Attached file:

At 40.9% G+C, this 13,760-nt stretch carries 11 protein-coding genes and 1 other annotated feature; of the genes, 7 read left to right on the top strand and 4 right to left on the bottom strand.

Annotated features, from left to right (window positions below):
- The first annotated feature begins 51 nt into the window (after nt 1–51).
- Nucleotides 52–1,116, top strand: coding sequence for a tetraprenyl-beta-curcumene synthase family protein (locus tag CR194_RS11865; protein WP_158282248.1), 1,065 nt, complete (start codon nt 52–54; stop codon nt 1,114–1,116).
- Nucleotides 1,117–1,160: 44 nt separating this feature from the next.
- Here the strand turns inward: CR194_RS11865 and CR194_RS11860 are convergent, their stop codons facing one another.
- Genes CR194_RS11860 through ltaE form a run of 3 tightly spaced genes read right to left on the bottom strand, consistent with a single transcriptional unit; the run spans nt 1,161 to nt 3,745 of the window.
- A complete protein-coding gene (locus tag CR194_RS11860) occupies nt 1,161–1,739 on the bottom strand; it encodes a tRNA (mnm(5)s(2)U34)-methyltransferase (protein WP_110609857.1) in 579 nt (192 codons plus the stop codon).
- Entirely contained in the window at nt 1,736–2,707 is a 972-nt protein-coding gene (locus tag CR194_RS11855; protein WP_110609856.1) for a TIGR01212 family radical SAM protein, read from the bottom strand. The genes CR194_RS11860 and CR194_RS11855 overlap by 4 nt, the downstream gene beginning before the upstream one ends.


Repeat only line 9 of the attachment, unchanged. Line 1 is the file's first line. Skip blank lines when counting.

- Entirely contained in the window at nt 1,736–2,707 is a 972-nt protein-coding gene (locus tag CR194_RS11855; protein WP_110609856.1) for a TIGR01212 family radical SAM protein, read from the bottom strand. The genes CR194_RS11860 and CR194_RS11855 overlap by 4 nt, the downstream gene beginning before the upstream one ends.